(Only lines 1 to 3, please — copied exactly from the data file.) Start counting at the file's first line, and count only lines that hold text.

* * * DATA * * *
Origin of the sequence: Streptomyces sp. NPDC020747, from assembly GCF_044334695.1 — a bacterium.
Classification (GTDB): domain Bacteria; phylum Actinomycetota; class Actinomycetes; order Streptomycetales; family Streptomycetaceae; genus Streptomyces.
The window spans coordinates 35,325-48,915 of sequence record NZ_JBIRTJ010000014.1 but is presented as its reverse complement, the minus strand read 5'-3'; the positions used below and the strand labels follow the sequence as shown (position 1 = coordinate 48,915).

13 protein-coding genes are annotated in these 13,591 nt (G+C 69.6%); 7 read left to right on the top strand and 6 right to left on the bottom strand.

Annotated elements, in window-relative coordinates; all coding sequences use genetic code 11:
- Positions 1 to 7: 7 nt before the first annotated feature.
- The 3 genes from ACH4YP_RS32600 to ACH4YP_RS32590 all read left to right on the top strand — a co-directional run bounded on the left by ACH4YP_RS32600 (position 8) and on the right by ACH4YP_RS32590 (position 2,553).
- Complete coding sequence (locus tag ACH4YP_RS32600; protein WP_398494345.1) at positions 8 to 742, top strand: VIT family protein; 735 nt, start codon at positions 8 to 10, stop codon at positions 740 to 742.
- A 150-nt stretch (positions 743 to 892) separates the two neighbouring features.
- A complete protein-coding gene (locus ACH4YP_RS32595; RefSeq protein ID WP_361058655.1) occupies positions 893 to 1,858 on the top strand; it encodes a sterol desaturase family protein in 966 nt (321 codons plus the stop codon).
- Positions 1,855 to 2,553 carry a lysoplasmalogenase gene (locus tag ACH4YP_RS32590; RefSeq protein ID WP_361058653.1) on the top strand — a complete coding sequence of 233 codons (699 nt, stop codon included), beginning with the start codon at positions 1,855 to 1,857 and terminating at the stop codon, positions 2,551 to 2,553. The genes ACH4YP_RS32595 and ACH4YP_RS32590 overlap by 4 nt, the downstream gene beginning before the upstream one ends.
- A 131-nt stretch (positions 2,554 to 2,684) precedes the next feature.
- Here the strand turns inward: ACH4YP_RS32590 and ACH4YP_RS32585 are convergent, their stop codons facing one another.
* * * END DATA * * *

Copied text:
Origin of the sequence: Streptomyces sp. NPDC020747, from assembly GCF_044334695.1 — a bacterium.
Classification (GTDB): domain Bacteria; phylum Actinomycetota; class Actinomycetes; order Streptomycetales; family Streptomycetaceae; genus Streptomyces.
The window spans coordinates 35,325-48,915 of sequence record NZ_JBIRTJ010000014.1 but is presented as its reverse complement, the minus strand read 5'-3'; the positions used below and the strand labels follow the sequence as shown (position 1 = coordinate 48,915).